At this first public performance of a show that the central players hope to take on tour, there were a couple of instrumental clinkers, a flubbed vocal entrance or two. But all in all they pulled off what they set out to do: to show that the Beatles could have done anything short of “Revolution 9” live, had they wanted to. (Probably the only thing stranger than the thought of the Beatles playing “Revolution 9” live is that of an audience staying put while they tried.)

Would-be Beatles everywhere cover early hits such as “I Saw Her Standing There” (which, in fact, these quasi-mop tops pulled out for the first of two unscheduled encores) and “I Should Have Known Better.” It’s not every day you hear anyone tackle “I Am the Walrus” or “Strawberry Fields Forever,” much less with most of the flavor of the original versions intact.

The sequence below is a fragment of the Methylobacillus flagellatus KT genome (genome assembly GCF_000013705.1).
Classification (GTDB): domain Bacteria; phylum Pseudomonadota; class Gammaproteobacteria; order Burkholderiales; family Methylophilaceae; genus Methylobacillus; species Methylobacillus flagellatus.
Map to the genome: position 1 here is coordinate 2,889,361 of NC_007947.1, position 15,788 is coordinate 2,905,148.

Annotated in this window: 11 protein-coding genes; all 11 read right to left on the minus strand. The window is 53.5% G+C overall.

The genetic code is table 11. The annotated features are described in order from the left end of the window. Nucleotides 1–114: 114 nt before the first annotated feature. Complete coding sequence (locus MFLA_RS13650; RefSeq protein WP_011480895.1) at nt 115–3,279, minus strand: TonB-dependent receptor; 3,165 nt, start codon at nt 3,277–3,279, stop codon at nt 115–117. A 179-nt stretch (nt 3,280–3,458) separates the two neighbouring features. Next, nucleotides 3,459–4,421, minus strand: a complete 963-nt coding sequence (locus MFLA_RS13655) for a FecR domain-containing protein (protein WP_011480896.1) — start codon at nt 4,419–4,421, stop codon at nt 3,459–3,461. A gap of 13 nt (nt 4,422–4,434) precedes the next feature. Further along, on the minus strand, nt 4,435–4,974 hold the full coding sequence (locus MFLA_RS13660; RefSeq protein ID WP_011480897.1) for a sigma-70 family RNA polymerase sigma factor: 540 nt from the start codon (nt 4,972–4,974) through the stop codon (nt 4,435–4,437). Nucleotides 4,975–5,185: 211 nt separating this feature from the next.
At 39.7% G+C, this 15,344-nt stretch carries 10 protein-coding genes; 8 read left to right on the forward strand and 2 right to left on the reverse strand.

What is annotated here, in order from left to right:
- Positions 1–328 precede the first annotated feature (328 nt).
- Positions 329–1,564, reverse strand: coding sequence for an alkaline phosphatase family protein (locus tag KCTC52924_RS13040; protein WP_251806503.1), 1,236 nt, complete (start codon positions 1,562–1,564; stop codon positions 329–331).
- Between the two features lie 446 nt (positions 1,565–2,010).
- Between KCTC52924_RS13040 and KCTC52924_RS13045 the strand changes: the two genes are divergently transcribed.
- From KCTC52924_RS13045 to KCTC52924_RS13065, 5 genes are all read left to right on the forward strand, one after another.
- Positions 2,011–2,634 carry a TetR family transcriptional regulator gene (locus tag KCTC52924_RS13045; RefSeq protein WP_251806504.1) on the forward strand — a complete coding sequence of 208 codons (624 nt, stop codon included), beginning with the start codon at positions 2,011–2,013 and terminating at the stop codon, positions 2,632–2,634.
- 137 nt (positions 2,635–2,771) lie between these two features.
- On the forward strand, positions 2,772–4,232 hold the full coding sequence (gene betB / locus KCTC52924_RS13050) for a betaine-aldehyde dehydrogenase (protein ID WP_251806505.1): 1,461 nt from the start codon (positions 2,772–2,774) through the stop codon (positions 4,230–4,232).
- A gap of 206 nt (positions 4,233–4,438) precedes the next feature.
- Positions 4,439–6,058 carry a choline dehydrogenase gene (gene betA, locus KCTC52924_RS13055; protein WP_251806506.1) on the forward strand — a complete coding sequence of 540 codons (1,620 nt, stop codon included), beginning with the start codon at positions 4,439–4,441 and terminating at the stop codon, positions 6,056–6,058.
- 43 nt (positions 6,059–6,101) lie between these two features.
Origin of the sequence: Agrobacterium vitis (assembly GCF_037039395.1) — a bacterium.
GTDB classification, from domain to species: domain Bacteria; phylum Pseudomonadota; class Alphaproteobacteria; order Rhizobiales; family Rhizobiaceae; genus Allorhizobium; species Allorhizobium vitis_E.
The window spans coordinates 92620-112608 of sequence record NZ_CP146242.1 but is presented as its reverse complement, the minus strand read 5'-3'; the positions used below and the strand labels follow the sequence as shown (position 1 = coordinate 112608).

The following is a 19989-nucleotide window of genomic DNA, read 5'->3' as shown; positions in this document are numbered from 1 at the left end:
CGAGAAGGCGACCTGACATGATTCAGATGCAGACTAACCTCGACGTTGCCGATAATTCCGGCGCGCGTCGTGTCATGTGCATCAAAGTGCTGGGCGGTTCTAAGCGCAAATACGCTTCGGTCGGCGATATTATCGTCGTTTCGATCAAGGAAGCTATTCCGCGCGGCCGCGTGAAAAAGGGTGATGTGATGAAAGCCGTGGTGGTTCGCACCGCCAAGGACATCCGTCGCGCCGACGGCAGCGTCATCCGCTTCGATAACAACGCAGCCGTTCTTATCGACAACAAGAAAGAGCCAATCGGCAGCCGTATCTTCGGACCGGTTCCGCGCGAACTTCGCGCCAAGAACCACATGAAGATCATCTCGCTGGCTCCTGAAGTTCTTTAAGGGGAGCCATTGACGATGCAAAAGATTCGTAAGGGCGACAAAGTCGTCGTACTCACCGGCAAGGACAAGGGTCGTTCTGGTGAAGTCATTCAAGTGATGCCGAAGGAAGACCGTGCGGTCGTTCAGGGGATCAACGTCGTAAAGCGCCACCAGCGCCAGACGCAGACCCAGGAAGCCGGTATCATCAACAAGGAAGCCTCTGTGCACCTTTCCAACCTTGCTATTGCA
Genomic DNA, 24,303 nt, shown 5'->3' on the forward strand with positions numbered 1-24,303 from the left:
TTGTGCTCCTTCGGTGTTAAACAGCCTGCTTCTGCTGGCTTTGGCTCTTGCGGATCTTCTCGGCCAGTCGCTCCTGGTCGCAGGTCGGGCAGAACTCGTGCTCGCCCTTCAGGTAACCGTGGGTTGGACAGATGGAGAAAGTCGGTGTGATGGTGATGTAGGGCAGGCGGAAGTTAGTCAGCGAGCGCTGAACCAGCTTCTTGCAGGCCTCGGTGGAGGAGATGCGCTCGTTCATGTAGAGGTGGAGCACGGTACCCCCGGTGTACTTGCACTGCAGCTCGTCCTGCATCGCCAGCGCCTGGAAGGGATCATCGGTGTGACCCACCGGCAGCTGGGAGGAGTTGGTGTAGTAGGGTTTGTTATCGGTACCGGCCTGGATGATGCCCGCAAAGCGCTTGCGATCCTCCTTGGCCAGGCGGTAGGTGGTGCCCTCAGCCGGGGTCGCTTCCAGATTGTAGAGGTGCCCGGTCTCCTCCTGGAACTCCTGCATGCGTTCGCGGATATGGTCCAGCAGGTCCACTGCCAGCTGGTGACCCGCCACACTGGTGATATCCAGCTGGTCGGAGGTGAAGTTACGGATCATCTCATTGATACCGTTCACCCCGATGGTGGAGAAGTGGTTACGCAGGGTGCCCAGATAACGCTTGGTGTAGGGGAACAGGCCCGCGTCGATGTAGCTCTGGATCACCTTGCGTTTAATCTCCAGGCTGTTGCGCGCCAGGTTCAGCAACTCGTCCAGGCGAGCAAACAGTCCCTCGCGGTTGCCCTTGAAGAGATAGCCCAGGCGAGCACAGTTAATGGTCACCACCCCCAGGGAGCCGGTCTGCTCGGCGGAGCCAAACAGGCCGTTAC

Of course, the whole notion of “original versions,” especially in these days of official and unofficial releases that document the Beatles’ every step toward finished recordings, gets dicey.

Take “The Long and Winding Road,” which was heavily orchestrated on the “Let It Be” album after producer Phil Spector was brought aboard to “rescue” it. McCartney later complained about the heavy production hand that Spector brought to his song, and many Beatle purists prefer the simpler piano-guitar-bass-drums pre-Spector recording.



Still, the swelling strings and soaring French horn lines gave Saturday’s live performance, conducted by another Cal State Long Beach music faculty member, Roger Hickman, a high goose-bump quotient.